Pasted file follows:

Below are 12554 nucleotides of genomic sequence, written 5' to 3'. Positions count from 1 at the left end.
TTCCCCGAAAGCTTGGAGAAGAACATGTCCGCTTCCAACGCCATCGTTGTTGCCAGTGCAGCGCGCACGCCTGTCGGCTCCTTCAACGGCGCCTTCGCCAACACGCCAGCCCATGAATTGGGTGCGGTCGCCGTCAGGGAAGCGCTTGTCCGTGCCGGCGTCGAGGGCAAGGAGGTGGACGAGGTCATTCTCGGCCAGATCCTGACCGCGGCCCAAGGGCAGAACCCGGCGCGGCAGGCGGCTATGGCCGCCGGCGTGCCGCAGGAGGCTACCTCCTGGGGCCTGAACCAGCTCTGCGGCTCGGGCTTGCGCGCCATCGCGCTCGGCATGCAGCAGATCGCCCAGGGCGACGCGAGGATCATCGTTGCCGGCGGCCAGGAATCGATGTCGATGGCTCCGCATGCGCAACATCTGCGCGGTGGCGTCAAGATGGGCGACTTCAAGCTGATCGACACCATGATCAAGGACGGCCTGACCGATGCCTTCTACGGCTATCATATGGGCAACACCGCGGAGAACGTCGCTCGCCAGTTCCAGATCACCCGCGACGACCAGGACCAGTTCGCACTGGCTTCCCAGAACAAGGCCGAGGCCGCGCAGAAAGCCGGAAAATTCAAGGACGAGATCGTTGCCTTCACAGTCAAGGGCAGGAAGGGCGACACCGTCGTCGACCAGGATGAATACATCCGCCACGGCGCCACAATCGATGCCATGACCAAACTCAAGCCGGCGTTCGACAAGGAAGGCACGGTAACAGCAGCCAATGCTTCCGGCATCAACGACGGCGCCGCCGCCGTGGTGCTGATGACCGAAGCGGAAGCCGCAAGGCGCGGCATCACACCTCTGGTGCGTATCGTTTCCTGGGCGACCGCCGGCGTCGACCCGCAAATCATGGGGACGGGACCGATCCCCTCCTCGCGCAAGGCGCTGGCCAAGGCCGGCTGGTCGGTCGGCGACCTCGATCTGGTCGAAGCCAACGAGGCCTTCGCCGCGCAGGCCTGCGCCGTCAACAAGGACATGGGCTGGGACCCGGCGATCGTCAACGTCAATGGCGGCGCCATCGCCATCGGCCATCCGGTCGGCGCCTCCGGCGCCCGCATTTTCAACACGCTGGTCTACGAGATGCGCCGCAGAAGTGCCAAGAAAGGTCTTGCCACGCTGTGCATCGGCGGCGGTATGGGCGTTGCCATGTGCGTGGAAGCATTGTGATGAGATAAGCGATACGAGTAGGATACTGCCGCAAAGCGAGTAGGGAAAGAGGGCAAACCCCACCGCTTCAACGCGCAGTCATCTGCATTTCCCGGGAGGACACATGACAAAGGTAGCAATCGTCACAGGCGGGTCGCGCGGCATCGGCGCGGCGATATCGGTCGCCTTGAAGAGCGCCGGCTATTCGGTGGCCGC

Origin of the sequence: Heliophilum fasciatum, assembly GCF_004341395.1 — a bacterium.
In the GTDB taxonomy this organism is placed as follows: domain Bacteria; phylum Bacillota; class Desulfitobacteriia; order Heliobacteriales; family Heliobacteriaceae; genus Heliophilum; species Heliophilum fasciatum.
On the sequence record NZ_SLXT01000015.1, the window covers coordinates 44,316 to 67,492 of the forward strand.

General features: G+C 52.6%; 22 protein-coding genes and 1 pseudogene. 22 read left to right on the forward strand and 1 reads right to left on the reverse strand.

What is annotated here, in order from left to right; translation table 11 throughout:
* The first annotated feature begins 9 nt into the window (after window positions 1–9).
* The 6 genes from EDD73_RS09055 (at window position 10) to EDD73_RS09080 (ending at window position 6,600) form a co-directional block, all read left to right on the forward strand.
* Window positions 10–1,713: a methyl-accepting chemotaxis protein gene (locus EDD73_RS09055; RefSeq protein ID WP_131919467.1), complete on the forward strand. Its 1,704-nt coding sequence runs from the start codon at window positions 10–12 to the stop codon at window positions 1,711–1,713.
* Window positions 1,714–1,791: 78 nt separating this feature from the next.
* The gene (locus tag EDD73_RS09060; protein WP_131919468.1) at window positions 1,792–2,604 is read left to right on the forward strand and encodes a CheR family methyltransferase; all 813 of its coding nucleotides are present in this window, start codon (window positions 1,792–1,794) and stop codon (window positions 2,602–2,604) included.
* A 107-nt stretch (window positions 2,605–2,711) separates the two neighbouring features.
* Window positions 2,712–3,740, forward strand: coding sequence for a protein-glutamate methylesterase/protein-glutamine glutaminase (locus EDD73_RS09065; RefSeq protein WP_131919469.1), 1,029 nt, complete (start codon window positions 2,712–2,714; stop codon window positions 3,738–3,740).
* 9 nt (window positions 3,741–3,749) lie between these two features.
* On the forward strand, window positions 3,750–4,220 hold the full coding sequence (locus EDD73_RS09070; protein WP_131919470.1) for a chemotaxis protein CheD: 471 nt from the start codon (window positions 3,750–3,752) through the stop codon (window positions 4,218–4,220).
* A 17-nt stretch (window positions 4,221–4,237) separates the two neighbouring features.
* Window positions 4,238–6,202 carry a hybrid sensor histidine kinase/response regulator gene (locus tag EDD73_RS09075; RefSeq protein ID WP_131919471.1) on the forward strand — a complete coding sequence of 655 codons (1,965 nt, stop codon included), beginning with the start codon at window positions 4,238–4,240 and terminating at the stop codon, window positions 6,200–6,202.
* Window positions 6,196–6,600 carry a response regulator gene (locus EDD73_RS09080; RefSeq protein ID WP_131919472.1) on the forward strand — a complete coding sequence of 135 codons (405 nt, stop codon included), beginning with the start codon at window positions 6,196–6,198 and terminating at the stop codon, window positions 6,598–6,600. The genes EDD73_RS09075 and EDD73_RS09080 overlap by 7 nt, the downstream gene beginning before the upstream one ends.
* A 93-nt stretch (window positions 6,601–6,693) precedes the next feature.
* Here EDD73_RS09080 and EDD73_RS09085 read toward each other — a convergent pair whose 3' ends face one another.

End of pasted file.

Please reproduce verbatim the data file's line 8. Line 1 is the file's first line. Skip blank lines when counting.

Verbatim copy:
* The first annotated feature begins 9 nt into the window (after window positions 1–9).